We grabbed mussels and manila clams. And large fresh prawns and salmon. Mussels, white wine, butter, parsley Prawns, garlic, olive oil Grilled rosemary stuffed salmon Spicy salmon cheeks!

No visit to Seattle would be complete without copious quantities of fresh seafood.  The Gastronomer made her annual pilgrimage to the Pike Place Market and visited City Fish, on the recommendation of her barista, where she ordered fish from her barista’s beau.  How convenient!  And what a perfect Seattle couple: barista and fish monger!  Anywho, we picked up a collection of crustaceans and an enormous King Salmon from Neah Bay.

The first day we made two different dishes: mussels and clams steamed in white wine, parsley, and butter and prawns sauteed in garlic and olive oil.  We served the meal with Chateau Rollat Semillon, with a salty earthy flavor, and the Seven Hills lilac-evoking Viognier.  The Gastronomer made sure all the good juices were mopped up with a crusty baguette from Macrina Bakery.

The next day I grilled, with the faithful assistance of my sous chefs, the King Salmon, stuffed with rosemary, green onions, lemons and seasoned with salt and pepper.  It was accompanied with the remaining wine, including the Chateau Rollat Merlot (relatively full-bodied) Rose, a farro and feta salad, and a fruit and cheese plate with a balsamic reduction.  Phew! 

Even a day after purchasing the fish from the market, I was struck at the sheer freshness - beyond anything I have eaten in New York - of the sweet pink salmon flesh.  Some say it’s Pacific Salmon and some say it’s Pacific Salmon.  I will let you be the judge.

Of course I could not resist marinating the salmon’s head in soy sauce and hot pepper flakes, amongst other things, and grilling it up to the dismay of my sous chef.  Buen provecho!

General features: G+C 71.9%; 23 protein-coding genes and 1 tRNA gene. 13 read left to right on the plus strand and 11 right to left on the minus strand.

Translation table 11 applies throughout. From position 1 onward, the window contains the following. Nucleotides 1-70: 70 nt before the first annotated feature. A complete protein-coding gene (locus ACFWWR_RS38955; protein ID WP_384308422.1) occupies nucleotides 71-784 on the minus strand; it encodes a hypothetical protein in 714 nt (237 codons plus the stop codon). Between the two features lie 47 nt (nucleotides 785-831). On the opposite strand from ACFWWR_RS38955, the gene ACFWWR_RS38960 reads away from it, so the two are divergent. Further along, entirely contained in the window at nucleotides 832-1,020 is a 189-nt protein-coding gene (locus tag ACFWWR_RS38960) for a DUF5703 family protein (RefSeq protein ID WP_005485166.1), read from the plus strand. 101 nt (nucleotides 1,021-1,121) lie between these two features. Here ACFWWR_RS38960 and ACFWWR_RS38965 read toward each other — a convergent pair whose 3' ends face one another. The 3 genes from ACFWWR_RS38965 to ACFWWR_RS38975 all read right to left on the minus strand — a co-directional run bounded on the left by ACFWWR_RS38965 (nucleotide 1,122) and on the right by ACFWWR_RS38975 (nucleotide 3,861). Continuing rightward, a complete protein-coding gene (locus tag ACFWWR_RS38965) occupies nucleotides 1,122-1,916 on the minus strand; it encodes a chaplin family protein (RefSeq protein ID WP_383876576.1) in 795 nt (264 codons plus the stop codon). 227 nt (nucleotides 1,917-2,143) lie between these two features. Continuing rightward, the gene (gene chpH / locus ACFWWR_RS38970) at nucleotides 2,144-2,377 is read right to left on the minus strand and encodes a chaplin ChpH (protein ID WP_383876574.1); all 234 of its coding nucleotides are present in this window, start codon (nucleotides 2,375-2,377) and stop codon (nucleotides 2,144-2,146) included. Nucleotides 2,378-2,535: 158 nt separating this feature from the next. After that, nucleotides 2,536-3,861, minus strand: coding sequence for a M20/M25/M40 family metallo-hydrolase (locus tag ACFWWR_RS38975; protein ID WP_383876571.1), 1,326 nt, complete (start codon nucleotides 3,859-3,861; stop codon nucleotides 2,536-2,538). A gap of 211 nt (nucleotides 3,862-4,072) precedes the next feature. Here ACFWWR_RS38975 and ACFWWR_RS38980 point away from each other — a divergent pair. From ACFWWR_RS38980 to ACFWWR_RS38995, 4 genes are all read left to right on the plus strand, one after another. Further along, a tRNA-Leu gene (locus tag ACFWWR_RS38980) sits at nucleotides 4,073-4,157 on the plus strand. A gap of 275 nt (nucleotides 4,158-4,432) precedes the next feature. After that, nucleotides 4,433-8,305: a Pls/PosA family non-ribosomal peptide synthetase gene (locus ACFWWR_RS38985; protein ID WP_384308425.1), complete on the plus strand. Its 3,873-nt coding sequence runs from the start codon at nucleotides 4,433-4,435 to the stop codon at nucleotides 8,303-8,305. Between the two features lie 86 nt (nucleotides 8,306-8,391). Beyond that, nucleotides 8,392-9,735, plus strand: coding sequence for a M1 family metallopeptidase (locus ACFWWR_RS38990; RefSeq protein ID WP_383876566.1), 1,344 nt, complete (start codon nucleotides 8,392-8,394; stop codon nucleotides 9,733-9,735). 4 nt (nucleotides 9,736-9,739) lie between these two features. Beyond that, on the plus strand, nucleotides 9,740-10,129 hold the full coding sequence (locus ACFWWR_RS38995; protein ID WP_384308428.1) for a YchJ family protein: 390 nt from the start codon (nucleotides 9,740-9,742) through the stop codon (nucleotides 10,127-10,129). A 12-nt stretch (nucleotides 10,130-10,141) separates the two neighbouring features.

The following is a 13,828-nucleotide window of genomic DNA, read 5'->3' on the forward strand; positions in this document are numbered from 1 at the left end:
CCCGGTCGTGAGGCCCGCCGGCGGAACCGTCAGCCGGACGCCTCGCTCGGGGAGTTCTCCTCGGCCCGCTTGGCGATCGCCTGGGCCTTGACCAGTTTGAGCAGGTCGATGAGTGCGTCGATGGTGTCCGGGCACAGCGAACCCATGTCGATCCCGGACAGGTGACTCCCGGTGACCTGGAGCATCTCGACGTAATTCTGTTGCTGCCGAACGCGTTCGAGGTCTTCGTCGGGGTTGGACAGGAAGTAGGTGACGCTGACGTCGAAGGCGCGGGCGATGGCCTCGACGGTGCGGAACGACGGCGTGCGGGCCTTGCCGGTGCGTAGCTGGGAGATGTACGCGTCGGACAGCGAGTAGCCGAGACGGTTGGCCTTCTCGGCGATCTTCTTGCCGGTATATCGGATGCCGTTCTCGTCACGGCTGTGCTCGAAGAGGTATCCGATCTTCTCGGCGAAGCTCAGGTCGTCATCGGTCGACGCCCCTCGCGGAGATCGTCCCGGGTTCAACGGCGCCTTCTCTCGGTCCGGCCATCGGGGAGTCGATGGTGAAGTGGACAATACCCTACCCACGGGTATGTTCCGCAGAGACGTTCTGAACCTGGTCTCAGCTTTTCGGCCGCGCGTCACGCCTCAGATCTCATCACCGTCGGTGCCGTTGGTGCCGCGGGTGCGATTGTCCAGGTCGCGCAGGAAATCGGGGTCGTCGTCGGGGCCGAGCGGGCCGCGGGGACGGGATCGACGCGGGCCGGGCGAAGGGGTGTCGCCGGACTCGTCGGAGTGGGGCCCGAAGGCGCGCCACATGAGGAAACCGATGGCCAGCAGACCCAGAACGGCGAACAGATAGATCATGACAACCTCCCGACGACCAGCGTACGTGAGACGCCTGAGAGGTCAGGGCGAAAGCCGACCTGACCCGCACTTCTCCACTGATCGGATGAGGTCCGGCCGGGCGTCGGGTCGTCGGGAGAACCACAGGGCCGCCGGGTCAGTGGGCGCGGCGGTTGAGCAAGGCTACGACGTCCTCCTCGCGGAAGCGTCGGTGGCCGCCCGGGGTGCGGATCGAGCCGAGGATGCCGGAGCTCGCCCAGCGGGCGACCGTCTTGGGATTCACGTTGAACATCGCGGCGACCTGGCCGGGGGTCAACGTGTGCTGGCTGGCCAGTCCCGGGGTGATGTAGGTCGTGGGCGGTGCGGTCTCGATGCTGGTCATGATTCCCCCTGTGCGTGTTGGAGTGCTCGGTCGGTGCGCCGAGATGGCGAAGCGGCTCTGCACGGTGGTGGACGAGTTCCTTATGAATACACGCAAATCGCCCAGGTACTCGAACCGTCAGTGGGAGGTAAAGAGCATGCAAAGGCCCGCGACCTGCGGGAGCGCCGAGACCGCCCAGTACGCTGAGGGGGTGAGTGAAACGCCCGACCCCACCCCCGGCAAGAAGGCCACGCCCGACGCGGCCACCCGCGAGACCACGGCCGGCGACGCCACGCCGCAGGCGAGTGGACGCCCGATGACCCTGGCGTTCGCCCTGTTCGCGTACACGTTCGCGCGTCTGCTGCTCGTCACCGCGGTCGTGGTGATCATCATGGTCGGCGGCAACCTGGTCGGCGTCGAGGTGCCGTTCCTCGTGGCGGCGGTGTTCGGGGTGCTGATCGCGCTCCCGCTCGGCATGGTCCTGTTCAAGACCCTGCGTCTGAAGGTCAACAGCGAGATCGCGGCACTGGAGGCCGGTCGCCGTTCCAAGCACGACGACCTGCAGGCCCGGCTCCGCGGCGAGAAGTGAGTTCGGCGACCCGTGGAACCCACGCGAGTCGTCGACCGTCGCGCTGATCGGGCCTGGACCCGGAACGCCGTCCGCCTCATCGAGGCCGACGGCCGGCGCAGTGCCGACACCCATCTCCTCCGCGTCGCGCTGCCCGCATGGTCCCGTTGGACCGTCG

Manny's IPA on Queen Anne Crepe and banh mi at Citizen Nice pour at Citizen Starters at Panos Kleftiko Bread stuffed with roast lamb Seattle International Beer Festival Tasting yet another 4 ounces of magic

The Gastronomer’s arrival in Seattle kicked off a festive July Fourth week of eating and enjoying the fruits of Lunch at Citizen Coffee and dinner at Panos Kleftiko

Citizen really delivered with a fatty spicy pork banh mi sandwich and a freshly made vegetarian crepe stuffed with avocado, caramelized onions, roasted asparagus, apple smoked bacon, spinach & goat cheese then artfully topped with homemade crème fraiche. 

The natural extension of my visit to Seattle would be to attend the Seattle International Beerfest under the shade of the Space Needle.  The beers tasted - and largely loved - are as follows:

Caffe Vita coffee & 1/2 Batali sorpress. Inside the Batali family restaurant


I just came back from a long overdue visit to Seattle.  Who cares? you, denizens of Jersey City, ask.  Well, not many people but I have only a few things to report:

1) Spoils - came back with some excellent Caffe Vita coffee and 1/2 a sopresatta from Salumi, the original (well it moved a couple times I guess) Batali restaurant.  The sopresatta is firm, dry and flavorful.  A little goes a long way and I recently tossed in a diced slice to a bowl of pasta to add a meaty, slightly sour and spicy treat for the tastebuds.

2) Coffee update - I have it from a little bird (my Moms) that the homegrown Seattle favorite Caffe Vita, which roasts its own dark rich chocolatey beans (see above) and brews up some of the most ethereal thick foamy lattes with a delicate pour, is planning to open a Lower East Side outpost.  Vita already has six locations in Seattle, one in Olympia and an eighth in Portland, Oregon.  The new Lower East Side location is set to open October 1st but may open later, depending on the license process.

I have been ordering whole bean, or ground when I’m lazy, from Vita since 2005 with a shipping cost of $10 per pound.  When the wallet was slim, I would hold out for a little bird (my Moms) to smuggle coffee in her luggage at the low cost of $0 to me.  Freedom, Coffee Drinkers, is upon us!  Rejoice!  Caffeinate!